Pride is a British movie, directed by Matthew Warchus that premiered in 2014.
The plot of the film is based on a true story that occurred in London and Wales in the years 1984/85. It starts out as the story of the 20-year-old Londoner Joe (George MacKay), who is slowly coming to terms with his homosexuality and therefore joins the Gay Pride London 1984. There he meets a group of new lesbian and gay people, whom he soon becomes close friends with. Joe is one of the few characters in the movie that is actually fictional. He was created to give the audience an access point to the whole story and the actual real life characters in it.
The story takes place during the time of Britain’s great Miner strike under Margaret Thatcher. Since the Miners struggle to keep their strike up, this little group of people found a group called “Lesbians and Gays Support the Miners”, trying to raise money to help the mining communities out.
At first the Miners Union does not want to take the money that was raised for them because they are afraid of the implications that would follow if they were openly associated with a group of gay people. Therefore “Gay and Lesbians Support the Miners” decide to donate their money directly to one of the affected mining villages. They find the little Welsh village Onllwyn and after meeting with the responsible member of the Union they start donating directly to the people of Onllwyn and are, because they have raised so much money for them, even invited to visit.
As can be guessed, a small Welsh village in the early 1980s is not exactly gay friendly, nevertheless most of the people to warm towards the shrill guests from London.
Since it is a BBC movie I was actually going in, fully prepared that it is going to be a dark and absolutely depressing British drama, but was pleasantly surprised. Although dealing with serious topics the film balances incredibly well between comedy and drama. It has got a very light-hearted atmosphere and assembles some of Britain’s finest actors like Bill Nighy, Imelda Staunton, Dominic West, Andrew Scott etc.
Unfortunately it is not in cinemas everywhere, but if you have got the chance please do go and see it, because I can most certainly say that Pride is the most beautiful film I have seen in a very long time.
Good Omens is the result of a collaboration between two of the greatest writers of our time, Terry Pratchett (Discworld) and Neil Gaiman (Sandman).
To sum up the whole plot of the novel would be rather too extensive but I’m still going to give it a try.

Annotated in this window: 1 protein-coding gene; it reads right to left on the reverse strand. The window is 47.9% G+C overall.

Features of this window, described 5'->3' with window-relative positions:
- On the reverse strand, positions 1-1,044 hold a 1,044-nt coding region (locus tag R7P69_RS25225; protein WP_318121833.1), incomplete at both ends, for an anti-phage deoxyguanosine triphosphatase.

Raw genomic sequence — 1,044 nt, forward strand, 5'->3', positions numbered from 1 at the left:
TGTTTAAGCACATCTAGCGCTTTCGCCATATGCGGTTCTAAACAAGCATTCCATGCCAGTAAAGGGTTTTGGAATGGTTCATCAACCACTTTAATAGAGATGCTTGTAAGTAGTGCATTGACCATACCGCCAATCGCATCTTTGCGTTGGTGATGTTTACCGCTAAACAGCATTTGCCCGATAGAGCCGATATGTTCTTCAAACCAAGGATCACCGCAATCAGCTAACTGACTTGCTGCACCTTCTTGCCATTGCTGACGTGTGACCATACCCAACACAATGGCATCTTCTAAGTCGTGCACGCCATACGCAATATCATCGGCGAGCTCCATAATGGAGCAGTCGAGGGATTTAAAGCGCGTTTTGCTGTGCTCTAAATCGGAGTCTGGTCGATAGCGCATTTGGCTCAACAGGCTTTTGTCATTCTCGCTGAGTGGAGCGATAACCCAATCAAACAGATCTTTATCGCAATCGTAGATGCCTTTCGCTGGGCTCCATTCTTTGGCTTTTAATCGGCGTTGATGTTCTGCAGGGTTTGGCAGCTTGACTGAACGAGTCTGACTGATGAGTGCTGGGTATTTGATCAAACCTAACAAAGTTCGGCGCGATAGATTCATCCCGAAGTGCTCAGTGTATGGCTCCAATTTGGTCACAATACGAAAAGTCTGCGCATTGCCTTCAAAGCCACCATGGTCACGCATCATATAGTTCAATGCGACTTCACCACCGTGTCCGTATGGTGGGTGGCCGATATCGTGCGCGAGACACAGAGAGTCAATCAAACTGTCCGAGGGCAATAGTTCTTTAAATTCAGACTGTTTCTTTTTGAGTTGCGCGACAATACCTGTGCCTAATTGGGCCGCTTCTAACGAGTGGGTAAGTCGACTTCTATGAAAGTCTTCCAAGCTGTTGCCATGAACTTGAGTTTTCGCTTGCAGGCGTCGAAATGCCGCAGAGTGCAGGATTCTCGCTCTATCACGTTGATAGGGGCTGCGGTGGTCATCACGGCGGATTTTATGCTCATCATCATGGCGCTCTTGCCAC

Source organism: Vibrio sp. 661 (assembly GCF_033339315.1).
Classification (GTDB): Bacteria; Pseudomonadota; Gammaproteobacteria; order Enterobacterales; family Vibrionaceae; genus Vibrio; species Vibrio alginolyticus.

Basically, it’s the story of the apocalypse, but not in any way you have read about it before. The demon Crowley and the angel Aziraphale have been living on earth for a few centuries now and they have grown rather fond of it and their lifestyles. Nevertheless they are told by their respective bosses that the Antichrist is about to be born and that he needs to be taken care of, so that he can properly herald Armageddon when he’s old enough. Both sides observe the boy growing up, wondering when his destiny will show, since he does not seem threatening in the slightest. Only on his 11th birthday Crowley realizes that he and the satanic nuns might have made a mistake the night the boy was born and that the children seem to have been switched.
From then on it’s mainly Crowley running from his bosses and him and Azariphale deciding that they would much rather save the earth they live on. Aside from these two looking for the real Antichrist we also meet Newt Pulsifer, a member of the witchfinder army, who has become aware of some strange things happening in the village of Lower Tadfield, where Adam aka. the Antichrist happens to live. There Newt meets and falls in love with Anathema Device, a descendant of one Agnes Nutter, the very same Agnes Nutter who happened to predict the end of the world.
Crowley, Azariphale and Newt are not the only ones to make their way towards Lower Tadfield, but also the four horseman are on their way to join the Antichrist in bringing about the apocalypse. These four might seem a bit familiar if you are familiar with Pratchett’s writing, especially the fact that everything Death says is written in all caps is a feature of Pratchett’s Discworld novels.
To see how the grand finale goes down I strongly recommend you pick up the book as soon as possible.
It didn’t come as much of a surprise to me that I liked the book as much as I did, because I am a big fan of both Neil Gaiman and Terry Pratchett and even if you haven’t read anything by either of the two before, I am pretty sure you will love this book. It is absurd in a way that makes you smile constantly and also very witty, reflecting on society in a way that does not make it feel like it is being shoved in your face.
BBC Radio is also going to release a radio play for Good Omens, featuring some of Britain’s finest actors and also featuring the creators Gaiman and Pratchett themselves in a cameo appearance, just in time for Christmas. And as one of the actors who will be in the radio play, Colin Morgan, put it:
“It’s a story about the Antichrist. There’s nothing more festive than that!”